February 20, 1962. 

I don’t remember it like it was yesterday.

The memories come back to me in snatches.  The pale green paint on the walls, the desks in orderly rows.   The waist-high bank of windows that ran the length of the room and looked out over the playground.  No one’s eyes were on the playground that day. 

That day, fifty years ago, when I sat in my sixth grade classroom watching the grainy picture on the black and white television our teacher brought in.  The smart alecs in the back of the room making bets on whether the rocket would explode and our place in the space race would be lost along with our newest hero, John Glenn. 

I do remember the faces of my classmates.  Oh, we were so young, babies really, with our whole lives in front of us.  Don, who dreamed of being an astronaut like Glenn, musical Jane, shy Sandy, artistic Charles. 

A year and a half later, on the day of John F. Kennedy’s assassination, I sat in a room with those same classmates and listened to our teacher read Walt Whitman’s Oh Captain, My Captain.  Six years later we mourned the death of a beloved teacher together.  We graduated.  We parted.  We swore we’d never lose touch, but we did. 

A lot can change in fifty years.  We still have lots of life ahead of us, but the question still remains…

Where are you guys??? 

Friday, February 17, 2012

Writer, Weathergirl or Bird Watcher?

After whining about the cool weather on Monday I can now report that Central Florida may break a record high temperature today.

I've been reading a lot lately, since it's so pleasant to sit on the porch with a book.  I just finished Diana Gabaldon's The Scottish Prisoner.  It covers part of the period when Jamie Fraser was on parole from Ardsmuir Prisoner and serving as a groom at Helwater.  This is after Culloden and Claire is back in her own time, pregnant with Brianna (although Jamie thinks the baby is a boy).  Jamie and Geneva Dunsany's child, William is on the scene here, at age 2 or thereabouts, and it's so touching to read about him bonding with Jamie, although, of course, wee William has no idea Jamie is his Da.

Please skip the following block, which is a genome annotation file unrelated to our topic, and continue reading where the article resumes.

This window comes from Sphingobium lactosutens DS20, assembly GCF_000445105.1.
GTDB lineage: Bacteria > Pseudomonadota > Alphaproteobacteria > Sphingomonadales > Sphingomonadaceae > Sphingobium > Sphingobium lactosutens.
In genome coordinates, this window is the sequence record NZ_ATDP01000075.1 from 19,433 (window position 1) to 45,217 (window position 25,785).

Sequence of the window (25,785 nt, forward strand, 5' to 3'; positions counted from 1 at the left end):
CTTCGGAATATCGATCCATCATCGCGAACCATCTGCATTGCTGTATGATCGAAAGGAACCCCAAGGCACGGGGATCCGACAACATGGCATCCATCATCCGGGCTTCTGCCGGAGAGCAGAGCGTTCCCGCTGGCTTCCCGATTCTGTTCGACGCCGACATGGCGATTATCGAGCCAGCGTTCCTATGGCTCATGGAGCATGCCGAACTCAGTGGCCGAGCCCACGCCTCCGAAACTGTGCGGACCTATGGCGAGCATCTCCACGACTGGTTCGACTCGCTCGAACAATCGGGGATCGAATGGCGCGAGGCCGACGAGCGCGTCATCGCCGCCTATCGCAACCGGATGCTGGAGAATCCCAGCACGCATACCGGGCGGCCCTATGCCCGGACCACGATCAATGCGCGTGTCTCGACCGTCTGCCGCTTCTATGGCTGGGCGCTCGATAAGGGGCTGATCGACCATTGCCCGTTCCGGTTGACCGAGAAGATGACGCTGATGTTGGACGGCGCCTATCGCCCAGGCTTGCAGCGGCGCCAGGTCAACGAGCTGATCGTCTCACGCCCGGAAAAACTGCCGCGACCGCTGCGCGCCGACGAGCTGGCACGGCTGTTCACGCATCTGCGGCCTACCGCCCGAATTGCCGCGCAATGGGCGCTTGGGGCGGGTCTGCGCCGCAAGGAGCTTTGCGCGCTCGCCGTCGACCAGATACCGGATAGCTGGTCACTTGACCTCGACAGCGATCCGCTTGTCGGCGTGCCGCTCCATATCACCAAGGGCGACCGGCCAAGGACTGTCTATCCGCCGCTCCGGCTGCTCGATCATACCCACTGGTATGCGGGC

Claire appears in this story in spirit.  One of the things I loved about this book is how she is never far from Jamie's thoughts.  In a chapter titled "Fridstool" Jamie walks into a glass walled conservatory with Lord John Gray and  is assailed by the scents that greet him.  Gabaldon writes, "for an instant, he smelled his wife's hair among them and gulped air as though he'd been shot in the lung."  The reader who knows Claire and Jamie's story also gasps for breath.  I cannot wait for the next book in the Outlander series, Written in My Own Heart's Blood.

As I am probably one of the most easily distracted people on the planet, while reading, writing, cleaning, thinking or checking my eyelids for cracks, I usually have one eye on the backyard action.  Birds have been plentiful the past few weeks, especially  cardinals and titmice.  I love the titmice.  They come flying into the yard in a pack (I call them The Gang of Twelve, because there are so many of them I can't count them and they are terrible bullies), swooping and screeching and generally scaring the squirrels out of their skins.  The cardinals have begun to run with the titmice because when they're on the scene, the squirrels scatter.  About mid afternoon I looked up from my book and saw a woodpecker fly up into one of the trees (still bare) and then onto the feeder.  It was probably a Downy Woodpecker, but I think it might have been a Red Cockaded Woodpecker.